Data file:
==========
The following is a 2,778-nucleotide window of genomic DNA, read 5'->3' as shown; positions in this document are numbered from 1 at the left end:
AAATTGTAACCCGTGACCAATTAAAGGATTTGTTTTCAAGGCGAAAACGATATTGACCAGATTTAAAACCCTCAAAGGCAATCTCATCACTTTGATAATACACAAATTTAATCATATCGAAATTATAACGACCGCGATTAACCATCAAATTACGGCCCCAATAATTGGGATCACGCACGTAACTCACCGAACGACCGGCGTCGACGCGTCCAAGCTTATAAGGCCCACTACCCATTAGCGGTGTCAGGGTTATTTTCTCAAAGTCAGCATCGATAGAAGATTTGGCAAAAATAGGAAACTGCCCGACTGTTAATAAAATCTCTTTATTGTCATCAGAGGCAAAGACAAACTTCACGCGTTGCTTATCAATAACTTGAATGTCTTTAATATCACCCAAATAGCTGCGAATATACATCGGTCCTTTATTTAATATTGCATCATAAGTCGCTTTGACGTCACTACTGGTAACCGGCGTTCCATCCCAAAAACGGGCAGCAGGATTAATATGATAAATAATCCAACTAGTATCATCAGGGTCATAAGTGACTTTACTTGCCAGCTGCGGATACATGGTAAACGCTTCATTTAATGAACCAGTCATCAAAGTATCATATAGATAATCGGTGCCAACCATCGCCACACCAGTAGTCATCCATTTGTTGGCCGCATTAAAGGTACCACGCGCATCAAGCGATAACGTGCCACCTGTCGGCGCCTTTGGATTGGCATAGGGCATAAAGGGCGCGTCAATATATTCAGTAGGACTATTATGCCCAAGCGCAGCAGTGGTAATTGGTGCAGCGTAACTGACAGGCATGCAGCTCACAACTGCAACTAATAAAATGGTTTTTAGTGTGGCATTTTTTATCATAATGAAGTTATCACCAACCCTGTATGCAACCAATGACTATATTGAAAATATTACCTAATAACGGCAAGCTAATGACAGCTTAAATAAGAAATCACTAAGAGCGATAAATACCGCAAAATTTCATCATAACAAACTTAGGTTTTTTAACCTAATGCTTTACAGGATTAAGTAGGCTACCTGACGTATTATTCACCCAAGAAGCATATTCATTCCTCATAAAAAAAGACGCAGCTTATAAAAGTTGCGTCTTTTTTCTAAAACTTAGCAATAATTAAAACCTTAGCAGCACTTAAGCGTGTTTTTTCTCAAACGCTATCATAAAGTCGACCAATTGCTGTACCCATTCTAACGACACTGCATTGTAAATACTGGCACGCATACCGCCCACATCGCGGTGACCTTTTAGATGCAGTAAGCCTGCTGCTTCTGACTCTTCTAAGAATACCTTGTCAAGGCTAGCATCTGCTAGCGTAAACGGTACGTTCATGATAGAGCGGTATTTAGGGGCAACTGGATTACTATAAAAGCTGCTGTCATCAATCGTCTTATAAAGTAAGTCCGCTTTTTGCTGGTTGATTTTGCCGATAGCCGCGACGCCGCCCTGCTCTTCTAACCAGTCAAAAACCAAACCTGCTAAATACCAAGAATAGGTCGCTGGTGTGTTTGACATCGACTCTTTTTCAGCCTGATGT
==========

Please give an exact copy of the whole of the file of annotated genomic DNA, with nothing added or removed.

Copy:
The following is a 2,778-nucleotide window of genomic DNA, read 5'->3' as shown; positions in this document are numbered from 1 at the left end:
AAATTGTAACCCGTGACCAATTAAAGGATTTGTTTTCAAGGCGAAAACGATATTGACCAGATTTAAAACCCTCAAAGGCAATCTCATCACTTTGATAATACACAAATTTAATCATATCGAAATTATAACGACCGCGATTAACCATCAAATTACGGCCCCAATAATTGGGATCACGCACGTAACTCACCGAACGACCGGCGTCGACGCGTCCAAGCTTATAAGGCCCACTACCCATTAGCGGTGTCAGGGTTATTTTCTCAAAGTCAGCATCGATAGAAGATTTGGCAAAAATAGGAAACTGCCCGACTGTTAATAAAATCTCTTTATTGTCATCAGAGGCAAAGACAAACTTCACGCGTTGCTTATCAATAACTTGAATGTCTTTAATATCACCCAAATAGCTGCGAATATACATCGGTCCTTTATTTAATATTGCATCATAAGTCGCTTTGACGTCACTACTGGTAACCGGCGTTCCATCCCAAAAACGGGCAGCAGGATTAATATGATAAATAATCCAACTAGTATCATCAGGGTCATAAGTGACTTTACTTGCCAGCTGCGGATACATGGTAAACGCTTCATTTAATGAACCAGTCATCAAAGTATCATATAGATAATCGGTGCCAACCATCGCCACACCAGTAGTCATCCATTTGTTGGCCGCATTAAAGGTACCACGCGCATCAAGCGATAACGTGCCACCTGTCGGCGCCTTTGGATTGGCATAGGGCATAAAGGGCGCGTCAATATATTCAGTAGGACTATTATGCCCAAGCGCAGCAGTGGTAATTGGTGCAGCGTAACTGACAGGCATGCAGCTCACAACTGCAACTAATAAAATGGTTTTTAGTGTGGCATTTTTTATCATAATGAAGTTATCACCAACCCTGTATGCAACCAATGACTATATTGAAAATATTACCTAATAACGGCAAGCTAATGACAGCTTAAATAAGAAATCACTAAGAGCGATAAATACCGCAAAATTTCATCATAACAAACTTAGGTTTTTTAACCTAATGCTTTACAGGATTAAGTAGGCTACCTGACGTATTATTCACCCAAGAAGCATATTCATTCCTCATAAAAAAAGACGCAGCTTATAAAAGTTGCGTCTTTTTTCTAAAACTTAGCAATAATTAAAACCTTAGCAGCACTTAAGCGTGTTTTTTCTCAAACGCTATCATAAAGTCGACCAATTGCTGTACCCATTCTAACGACACTGCATTGTAAATACTGGCACGCATACCGCCCACATCGCGGTGACCTTTTAGATGCAGTAAGCCTGCTGCTTCTGACTCTTCTAAGAATACCTTGTCAAGGCTAGCATCTGCTAGCGTAAACGGTACGTTCATGATAGAGCGGTATTTAGGGGCAACTGGATTACTATAAAAGCTGCTGTCATCAATCGTCTTATAAAGTAAGTCCGCTTTTTGCTGGTTGATTTTGCCGATAGCCGCGACGCCGCCCTGCTCTTCTAACCAGTCAAAAACCAAACCTGCTAAATACCAAGAATAGGTCGCTGGTGTGTTTGACATCGACTCTTTTTCAGCCTGATGT